Nebraska’s fall hunting seasons are here! Have you and your bow been sitting in a blind watching for deer or pronghorn. What about sitting out along a fencerow dove hunting? Maybe you have been tucked into a blind looking for teal or turkeys or sitting quietly in the timber waiting for squirrels or rabbits. If so, you may be at the greatest risk of contracting West Nile Virus (WNV).

This is due to the fact that the mosquito that carries the Est Nile Virus, the Culex mosquito, is fully mature and most active. This has also been a good year for Culex mosquito production because of the rain we’ve had and warm temperatures.

There are approximately 50 different species of mosquitoes in Nebraska. The majority of these mosquitoes do not transmit WNV. The Culex mosquito is the primary culprit.

As I put this article together, 32 cases of WNV have been diagnosed and reported in Nebraska for 2017 so far. Another 11 cases were identified through blood donors, and one death in southwestern Nebraska may be attributable to WNV.

Dr. Tom Janousek is my “go to” guy whenever I have questions about mosquitos. His Ph.D. is in mosquitoes and he is one of the premier researchers on WNV in the country today. He was in southern Texas when I talked to him Monday, working with the Air Force spraying for mosquitoes whose numbers have exploded in the flood water left by Hurricane Harvey.

“Mosquitoes can be a real problem,” said Janousek. “Worldwide, mosquitoes probably kill more people per year that natural disasters, war and epidemics combined. Right now we are spraying 300,000 acres a night to stay ahead of the problem. Here in south Texas we also have Zika and Chikunguna to worry about.”

“In Nebraska, the numbers for West Nile Virus are quite notable,” Janousek continued. “Nebraska is number one in positive blood donors, number two in death rate and number 3 in total cases.”

One question I’ve heard several times in the past week or so is, “Where are all these mosquitoes coming from?”

OK…’s a quick biology lesson. All mosquitoes need water to complete their life cycle. All mosquitoes go through four separate and distinct stages of development: Egg, Larva, Pupa, and Adult. The larval and pupal stages are spent in water.

The Culex mosquito does not travel very far, maybe up to two miles from where it was hatched, so you can have an impact on how many mosquitoes are around by limiting the amount of standing water on your property. Garden ponds, bird baths, pet water bowls, and specifically for us in Nebraska, irrigated fields are all sources of water in which the Culex mosquito can lay its eggs.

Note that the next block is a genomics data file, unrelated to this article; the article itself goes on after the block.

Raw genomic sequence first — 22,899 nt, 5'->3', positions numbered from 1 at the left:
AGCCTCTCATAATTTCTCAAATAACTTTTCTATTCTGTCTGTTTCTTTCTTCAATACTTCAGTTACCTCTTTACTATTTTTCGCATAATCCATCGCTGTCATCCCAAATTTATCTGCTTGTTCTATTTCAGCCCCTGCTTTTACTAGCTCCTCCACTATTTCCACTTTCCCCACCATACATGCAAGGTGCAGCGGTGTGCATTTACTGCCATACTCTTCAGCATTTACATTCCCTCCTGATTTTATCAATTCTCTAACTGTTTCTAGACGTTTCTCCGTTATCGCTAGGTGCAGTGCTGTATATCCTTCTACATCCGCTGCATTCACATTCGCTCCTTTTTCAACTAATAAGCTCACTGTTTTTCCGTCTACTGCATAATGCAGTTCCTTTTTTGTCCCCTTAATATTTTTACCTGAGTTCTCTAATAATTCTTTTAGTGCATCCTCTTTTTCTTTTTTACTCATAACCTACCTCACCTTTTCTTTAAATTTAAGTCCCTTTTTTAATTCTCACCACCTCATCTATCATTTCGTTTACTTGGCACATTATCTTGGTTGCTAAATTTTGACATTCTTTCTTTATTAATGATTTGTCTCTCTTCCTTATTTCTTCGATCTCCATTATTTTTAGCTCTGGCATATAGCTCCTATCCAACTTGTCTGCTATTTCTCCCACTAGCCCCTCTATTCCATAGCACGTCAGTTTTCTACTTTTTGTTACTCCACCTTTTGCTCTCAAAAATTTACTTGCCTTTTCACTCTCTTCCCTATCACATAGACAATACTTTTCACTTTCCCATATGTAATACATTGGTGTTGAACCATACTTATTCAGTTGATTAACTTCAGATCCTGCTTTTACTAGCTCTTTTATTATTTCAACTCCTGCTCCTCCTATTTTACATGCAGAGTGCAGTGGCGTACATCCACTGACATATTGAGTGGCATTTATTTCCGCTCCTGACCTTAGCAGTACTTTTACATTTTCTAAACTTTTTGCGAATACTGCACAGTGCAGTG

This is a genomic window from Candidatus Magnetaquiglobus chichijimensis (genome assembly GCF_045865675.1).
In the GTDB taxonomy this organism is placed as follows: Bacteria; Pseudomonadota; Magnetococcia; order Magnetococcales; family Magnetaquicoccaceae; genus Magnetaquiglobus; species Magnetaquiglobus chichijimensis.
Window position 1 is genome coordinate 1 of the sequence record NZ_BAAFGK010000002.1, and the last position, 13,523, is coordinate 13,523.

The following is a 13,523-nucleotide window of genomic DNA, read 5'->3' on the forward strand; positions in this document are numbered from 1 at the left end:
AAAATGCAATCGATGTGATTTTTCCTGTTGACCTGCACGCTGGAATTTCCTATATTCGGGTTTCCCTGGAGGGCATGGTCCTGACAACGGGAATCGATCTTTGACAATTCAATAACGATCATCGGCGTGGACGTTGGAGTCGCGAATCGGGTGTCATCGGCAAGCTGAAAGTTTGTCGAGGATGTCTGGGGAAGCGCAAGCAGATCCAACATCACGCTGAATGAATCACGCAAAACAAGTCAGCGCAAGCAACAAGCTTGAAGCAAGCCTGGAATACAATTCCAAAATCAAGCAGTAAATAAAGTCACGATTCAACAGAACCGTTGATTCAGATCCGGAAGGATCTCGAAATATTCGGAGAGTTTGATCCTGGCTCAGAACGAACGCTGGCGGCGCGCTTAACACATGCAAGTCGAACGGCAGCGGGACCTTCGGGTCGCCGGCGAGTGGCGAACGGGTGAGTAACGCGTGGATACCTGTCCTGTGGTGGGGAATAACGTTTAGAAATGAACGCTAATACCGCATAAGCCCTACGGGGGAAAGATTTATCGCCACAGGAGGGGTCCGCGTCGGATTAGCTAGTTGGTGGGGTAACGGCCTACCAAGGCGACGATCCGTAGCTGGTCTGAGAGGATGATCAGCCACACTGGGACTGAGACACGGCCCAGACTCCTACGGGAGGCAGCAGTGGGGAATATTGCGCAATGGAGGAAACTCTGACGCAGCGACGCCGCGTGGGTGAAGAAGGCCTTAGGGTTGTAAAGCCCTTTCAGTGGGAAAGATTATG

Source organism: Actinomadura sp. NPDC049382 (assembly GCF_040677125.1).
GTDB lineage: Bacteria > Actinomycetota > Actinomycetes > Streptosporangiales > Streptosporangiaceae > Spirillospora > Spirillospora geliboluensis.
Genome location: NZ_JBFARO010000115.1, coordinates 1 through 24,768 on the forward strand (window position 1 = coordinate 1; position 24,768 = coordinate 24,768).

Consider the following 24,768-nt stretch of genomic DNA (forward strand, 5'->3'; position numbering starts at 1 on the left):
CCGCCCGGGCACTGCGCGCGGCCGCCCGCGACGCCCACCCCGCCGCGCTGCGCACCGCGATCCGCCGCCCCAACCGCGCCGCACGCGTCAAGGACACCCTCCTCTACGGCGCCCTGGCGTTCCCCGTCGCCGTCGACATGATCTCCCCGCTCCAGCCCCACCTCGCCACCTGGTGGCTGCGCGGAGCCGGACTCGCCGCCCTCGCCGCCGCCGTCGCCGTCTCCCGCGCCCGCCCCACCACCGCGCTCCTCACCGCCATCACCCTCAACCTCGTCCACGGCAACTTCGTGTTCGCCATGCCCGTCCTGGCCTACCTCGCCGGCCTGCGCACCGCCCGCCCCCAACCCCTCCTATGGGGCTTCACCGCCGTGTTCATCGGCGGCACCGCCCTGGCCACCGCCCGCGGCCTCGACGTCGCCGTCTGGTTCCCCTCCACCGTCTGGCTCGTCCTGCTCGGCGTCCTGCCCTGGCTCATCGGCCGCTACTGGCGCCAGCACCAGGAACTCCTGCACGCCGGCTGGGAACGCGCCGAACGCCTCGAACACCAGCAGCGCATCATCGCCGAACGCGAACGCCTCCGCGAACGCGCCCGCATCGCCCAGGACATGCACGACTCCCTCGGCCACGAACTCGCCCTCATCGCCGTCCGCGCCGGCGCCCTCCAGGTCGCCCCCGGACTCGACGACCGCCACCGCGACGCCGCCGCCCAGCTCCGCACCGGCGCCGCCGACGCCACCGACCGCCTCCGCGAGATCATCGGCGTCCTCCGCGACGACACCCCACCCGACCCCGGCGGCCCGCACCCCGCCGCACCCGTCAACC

Around the house, one of the most overlooked areas in which standing water can exist is roof gutters. Leaves tend to plug up the drains and water backs up. This standing water can produce millions of mosquitoes each season.

Even if the water source dries out before they hatch, mosquito eggs can survive for up to five years. Mature mosquitoes pick up the virus from infected birds and pass it on to other birds, animals and people.

Horses may also become infected with West Nile virus after being bitten by an infected mosquito and this has been in the news recently. However, there is no evidence that horses can transmit WNV to other horses, birds or people.

Here is another interesting fact. Only the female mosquito takes blood. Male mosquitoes feed on plant nectar.

Now the “experts” say things like, “Don’t go outside at dawn and dusk when mosquitoes are most active”. That advice may work for some folks but not for people who work outdoors for a living or hunters. Dawn and dusk are times when many animal species are most active, so that’s when I’m out there!

If you have to be out there at peak periods, the best way to protect yourself is to wear long pants, long sleeves; basically cover up as much skin as you can. Studies on repellents have shown that solutions containing DEET are quite effective, and a solution of about 30 percent DEET is optimal.

We will have to deal with mosquitoes and the potential threat of WNV until we have and a couple hard frosts. Come on cold weather! Enjoy the outdoors, but be careful out there!